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English Romantic Painter and Landscape Lover: John Constable

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John Constable (1776-1837) is regarded as one of the best Romantic British landscape artists, and many art historians deem him the most famous British landscape artist ever. As a member of the Royal Academy, he also had a significant influence on other landscape artists and art lovers during the Romantic period in the late 1700s.

Constable adored the countryside and nature and was a true landscape lover. He depicted subjects in his landscape paintings in a typical Romantic style. Thus, to fully understand his work, you have to know something about the characteristics of Romanticism. The Classical philosophy regarding the “use” and meaning of landscape painting changed during the Romantic period.

This article will briefly look at Romanticism, John Constable as a person and artist, and a few of his most famous landscapes.

Basics of Romanticism in Art

Romanticism was an orientation that characterized many artworks in Western civilization from the late 1700s to the mid-1800s. In principle, Romanticism rejected the order, calmness, balance, and rationality of Classicism during the late 18th-century.

Romanticism emphasized the individual with its subjectiveness and irrationality. Romantic art tended to be imaginative, spontaneous, emotional, and transcendental.

The characteristics of Romanticism included a strong appreciation of the beauties of nature and the exaltation of emotion over reason. In addition, Romantic artists believed that a creative spirit was more important than strict adherence to formal rules.

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British Romanticism

Some British painters started in the 1760s and 1770s to paint subjects different from the Classical period’s strictly historical and mythological subject matter. They also defined their images with linear drawing and bold contrasts of light and shade.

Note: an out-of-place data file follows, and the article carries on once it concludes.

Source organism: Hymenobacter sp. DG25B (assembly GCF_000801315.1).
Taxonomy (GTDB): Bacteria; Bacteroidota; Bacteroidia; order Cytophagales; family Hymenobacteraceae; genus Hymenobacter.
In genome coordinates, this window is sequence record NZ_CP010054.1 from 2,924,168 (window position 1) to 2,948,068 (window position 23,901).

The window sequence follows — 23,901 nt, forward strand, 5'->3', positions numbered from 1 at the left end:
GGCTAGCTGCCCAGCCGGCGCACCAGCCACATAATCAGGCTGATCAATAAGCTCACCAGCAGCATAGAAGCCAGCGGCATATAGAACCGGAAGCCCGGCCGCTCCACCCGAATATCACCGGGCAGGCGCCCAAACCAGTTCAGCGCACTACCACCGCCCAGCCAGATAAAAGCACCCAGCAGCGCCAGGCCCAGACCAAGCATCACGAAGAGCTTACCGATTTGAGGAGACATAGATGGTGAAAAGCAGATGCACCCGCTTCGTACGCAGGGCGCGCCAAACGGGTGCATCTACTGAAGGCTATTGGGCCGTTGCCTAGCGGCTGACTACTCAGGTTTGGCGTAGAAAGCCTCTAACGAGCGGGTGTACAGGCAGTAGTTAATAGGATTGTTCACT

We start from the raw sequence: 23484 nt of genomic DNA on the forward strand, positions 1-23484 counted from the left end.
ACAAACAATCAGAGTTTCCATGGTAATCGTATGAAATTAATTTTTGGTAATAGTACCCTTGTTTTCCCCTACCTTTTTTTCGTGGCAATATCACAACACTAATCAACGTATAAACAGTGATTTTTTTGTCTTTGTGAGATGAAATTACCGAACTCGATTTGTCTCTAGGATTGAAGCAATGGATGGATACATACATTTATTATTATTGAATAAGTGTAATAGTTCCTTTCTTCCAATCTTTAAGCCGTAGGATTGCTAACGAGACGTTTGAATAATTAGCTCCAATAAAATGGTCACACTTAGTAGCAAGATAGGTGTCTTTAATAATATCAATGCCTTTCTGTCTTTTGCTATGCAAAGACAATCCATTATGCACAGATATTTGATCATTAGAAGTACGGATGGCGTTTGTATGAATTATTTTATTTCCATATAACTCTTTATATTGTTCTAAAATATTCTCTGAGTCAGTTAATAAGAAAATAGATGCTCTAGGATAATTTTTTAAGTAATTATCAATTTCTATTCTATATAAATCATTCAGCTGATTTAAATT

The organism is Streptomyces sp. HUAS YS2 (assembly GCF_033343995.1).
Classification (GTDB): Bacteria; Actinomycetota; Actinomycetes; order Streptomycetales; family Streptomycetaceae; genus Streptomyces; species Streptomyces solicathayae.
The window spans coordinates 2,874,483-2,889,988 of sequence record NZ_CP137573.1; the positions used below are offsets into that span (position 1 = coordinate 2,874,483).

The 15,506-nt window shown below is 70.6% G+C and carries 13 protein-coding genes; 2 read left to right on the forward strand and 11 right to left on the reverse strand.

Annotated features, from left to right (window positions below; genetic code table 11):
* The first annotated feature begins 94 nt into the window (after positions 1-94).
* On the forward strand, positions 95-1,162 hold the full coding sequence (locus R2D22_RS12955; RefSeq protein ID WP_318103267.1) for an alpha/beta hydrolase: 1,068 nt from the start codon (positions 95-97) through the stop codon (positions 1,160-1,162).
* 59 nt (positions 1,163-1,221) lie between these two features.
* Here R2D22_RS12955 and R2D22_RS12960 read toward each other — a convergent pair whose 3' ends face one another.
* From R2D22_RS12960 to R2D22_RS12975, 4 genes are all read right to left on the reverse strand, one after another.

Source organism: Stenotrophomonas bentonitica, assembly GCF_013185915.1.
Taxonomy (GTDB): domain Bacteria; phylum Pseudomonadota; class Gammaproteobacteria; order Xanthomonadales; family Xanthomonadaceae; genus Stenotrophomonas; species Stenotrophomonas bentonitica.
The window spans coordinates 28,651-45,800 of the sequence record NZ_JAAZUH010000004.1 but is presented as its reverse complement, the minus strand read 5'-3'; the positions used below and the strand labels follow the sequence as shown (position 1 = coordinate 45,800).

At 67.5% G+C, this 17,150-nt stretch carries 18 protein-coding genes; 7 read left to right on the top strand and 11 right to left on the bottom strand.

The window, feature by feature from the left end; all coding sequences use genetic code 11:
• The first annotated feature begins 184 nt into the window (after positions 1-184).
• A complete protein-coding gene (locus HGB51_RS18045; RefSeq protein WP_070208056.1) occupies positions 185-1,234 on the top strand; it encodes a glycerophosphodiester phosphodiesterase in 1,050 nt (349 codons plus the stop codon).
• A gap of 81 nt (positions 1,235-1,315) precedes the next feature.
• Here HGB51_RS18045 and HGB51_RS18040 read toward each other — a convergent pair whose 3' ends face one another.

The following “generation” of English Romantic artists developed and cherished Romantic landscape painting. They emphasized the dramatic effects of light, color, and atmosphere and portrayed a very dynamic natural world full of grandeur.

Many art historians and scholars deem the painter John Constable as the most important landscape painter in the British Romantic period.

About Painter John Constable’s favorite Place to Paint

Famous painter John Constable was born in Suffolk in East Bergholt. While still a young man, he undertook amateur sketching trips in the surrounding countryside. In most of his later landscapes, he depicted different scenes of the River Stour and Dedham Vale.

He created so many landscape paintings of this area that he loved dearly that the Dedham Vale area is known as “Constable Country.” Most of his more than 160 paintings were created in Dedham Vale and its surroundings and depicted the area from various angles.

John Constable’s Early Life

Constable’s father, a wealthy corn merchant, expected John to succeed him in the corn business. Therefore, after he had left school, he started to work in his father’s business, but his younger brother eventually took over the business.

In 1799, decided to pursue an art career. He entered the Royal Academy Schools, where he attended life classes. He also studied and copied old masters. In 1802 he finally decided to follow his dream and become a professional landscape painter.